Could implementation of mifepristone address Canada's urban-rural abortion access disparity: a mixed-methods implementation study protocol.

TitleCould implementation of mifepristone address Canada's urban-rural abortion access disparity: a mixed-methods implementation study protocol.
Publication TypeJournal Article
Year of Publication2019
AuthorsNorman WV, Munro S, Brooks M, Devane C, Guilbert E, Renner R, Kendall T, Soon JA, Waddington A, Wagner M-S, Dunn S
JournalBMJ Open
Volume9
Issue4
Paginatione028443
Date Published04/2019
ISSN2044-6055
Abstract

INTRODUCTION: In January 2017, mifepristone-induced medical abortion was made available in Canada. In this study, we will seek to (1) understand facilitators and barriers to the implementation of mifepristone across Canada, (2) assess the impact of a 'community of practice' clinical and health service support platform and (3) engage in and assess the impact of integrated knowledge translation (iKT) activities aimed to improve health policy, systems and service delivery issues to enhance patient access to mifepristone.

METHODS AND ANALYSIS: This prospective mixed-methods implementation study will involve a national sample of physicians and pharmacists recruited via an online training programme, professional networks and a purpose-built community of practice website. Surveys that explore constructs related to diffusion of innovation and Godin's behaviour change frameworks will be conducted at baseline and at 6 months, and qualitative data will be collected from electronic interactions on the website. Survey participants and a purposeful sample of decision-makers will be invited to participate in in-depth interviews. Descriptive analyses will be conducted for quantitative data. Thematic analysis guided by the theoretical frameworks will guide interpretation of qualitative data. We will conduct and assess iKT activities involving Canada's leading health system and health professional leaders, including evidence briefs, Geographical Information System (GIS)maps, face-to-face meetings and regular electronic exchanges. Findings will contribute to understanding the mechanisms of iKT relationships and activities that have a meaningful effect on uptake of evidence into policy and practice.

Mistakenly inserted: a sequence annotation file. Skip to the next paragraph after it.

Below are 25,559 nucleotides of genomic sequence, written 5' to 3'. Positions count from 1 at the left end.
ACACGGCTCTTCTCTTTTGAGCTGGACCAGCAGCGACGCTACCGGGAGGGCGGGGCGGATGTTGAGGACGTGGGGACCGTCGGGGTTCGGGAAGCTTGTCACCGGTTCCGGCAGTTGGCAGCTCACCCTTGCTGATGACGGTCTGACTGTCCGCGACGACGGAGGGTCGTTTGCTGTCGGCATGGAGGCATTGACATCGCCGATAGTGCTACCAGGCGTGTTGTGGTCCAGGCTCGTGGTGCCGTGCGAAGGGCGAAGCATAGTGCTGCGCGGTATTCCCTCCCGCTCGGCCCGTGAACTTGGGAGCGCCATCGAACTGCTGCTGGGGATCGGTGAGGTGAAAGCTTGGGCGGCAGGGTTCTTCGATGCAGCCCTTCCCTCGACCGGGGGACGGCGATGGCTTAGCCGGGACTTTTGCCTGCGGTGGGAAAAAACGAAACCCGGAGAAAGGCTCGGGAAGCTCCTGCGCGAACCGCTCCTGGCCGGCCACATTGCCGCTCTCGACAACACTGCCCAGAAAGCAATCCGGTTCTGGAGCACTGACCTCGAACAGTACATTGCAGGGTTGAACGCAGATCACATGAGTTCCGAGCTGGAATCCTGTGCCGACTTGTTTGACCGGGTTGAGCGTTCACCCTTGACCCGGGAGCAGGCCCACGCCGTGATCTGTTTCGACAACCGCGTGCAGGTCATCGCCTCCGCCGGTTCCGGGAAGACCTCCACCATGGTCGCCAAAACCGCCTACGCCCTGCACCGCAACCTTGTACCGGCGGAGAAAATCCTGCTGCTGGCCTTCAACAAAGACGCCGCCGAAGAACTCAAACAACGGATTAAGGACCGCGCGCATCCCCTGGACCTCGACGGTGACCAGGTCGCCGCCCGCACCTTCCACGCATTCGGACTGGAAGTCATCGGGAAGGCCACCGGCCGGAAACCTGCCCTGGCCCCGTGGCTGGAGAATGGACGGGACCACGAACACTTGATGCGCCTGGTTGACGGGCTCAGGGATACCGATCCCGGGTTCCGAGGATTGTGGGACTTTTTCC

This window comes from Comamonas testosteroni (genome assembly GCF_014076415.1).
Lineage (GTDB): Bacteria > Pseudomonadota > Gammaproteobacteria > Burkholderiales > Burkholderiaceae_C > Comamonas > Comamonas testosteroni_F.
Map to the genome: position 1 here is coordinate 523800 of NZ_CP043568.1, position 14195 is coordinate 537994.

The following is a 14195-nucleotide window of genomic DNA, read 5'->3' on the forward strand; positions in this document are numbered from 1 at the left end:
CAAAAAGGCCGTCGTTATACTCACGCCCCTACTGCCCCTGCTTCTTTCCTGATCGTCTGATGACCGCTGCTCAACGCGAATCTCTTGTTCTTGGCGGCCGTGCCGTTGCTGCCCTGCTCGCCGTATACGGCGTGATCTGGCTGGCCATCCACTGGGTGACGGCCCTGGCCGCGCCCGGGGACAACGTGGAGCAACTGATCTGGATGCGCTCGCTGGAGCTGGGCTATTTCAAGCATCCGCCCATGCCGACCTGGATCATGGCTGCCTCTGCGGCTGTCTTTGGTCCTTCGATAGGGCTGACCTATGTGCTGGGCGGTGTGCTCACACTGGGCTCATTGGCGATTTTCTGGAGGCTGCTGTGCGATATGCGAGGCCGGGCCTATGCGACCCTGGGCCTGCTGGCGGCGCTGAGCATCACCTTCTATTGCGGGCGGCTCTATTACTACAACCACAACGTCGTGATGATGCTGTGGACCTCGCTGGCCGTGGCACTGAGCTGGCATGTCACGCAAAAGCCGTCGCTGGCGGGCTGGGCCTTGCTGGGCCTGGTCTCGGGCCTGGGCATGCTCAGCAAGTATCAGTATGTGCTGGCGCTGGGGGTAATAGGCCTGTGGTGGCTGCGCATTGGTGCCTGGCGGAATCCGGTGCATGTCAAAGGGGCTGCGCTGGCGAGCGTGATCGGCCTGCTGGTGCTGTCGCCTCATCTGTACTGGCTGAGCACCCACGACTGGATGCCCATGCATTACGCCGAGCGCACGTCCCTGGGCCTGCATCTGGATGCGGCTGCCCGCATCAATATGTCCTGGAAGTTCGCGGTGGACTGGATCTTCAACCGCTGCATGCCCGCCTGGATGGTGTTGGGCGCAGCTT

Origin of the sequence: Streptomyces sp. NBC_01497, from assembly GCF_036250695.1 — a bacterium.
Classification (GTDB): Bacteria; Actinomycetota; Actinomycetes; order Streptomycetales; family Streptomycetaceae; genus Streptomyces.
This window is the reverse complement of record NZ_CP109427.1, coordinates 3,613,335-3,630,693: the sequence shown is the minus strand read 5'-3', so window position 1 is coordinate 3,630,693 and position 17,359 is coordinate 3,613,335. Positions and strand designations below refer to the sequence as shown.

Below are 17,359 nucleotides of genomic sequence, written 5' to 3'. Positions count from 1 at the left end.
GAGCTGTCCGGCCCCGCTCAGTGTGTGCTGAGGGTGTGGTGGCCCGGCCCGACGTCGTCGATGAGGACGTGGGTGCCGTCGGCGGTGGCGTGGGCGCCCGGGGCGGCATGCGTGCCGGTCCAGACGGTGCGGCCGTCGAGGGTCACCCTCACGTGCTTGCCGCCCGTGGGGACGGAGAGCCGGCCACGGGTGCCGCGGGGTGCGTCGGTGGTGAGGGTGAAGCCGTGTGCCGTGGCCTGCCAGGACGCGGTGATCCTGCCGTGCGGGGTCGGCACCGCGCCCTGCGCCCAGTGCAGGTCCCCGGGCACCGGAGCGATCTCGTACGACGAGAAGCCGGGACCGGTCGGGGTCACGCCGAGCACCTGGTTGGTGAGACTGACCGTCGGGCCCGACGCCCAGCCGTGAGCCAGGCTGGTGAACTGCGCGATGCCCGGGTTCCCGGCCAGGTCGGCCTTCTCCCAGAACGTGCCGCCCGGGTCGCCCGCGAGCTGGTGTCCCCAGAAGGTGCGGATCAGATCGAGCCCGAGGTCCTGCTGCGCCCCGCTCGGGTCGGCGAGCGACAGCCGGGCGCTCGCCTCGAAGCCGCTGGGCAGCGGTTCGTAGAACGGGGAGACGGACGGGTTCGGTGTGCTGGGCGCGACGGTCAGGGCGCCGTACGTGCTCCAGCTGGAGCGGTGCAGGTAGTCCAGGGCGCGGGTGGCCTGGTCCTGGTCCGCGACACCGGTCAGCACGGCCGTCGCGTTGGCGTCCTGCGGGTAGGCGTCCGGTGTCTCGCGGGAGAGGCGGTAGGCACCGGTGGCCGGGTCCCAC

ETHICS AND DISSEMINATION: Ethical approval was received from the University of British Columbia Children's and Women's Hospital Ethics Review Board (H16-01006). Full publication of the work will be sought in an international peer-reviewed journal. Findings will be disseminated to research participants through newsletters and media interviews, and to policy-makers through invited evidence briefs and face-to-face presentations.

DOI10.1136/bmjopen-2018-028443
Alternate JournalBMJ Open
PubMed ID31005943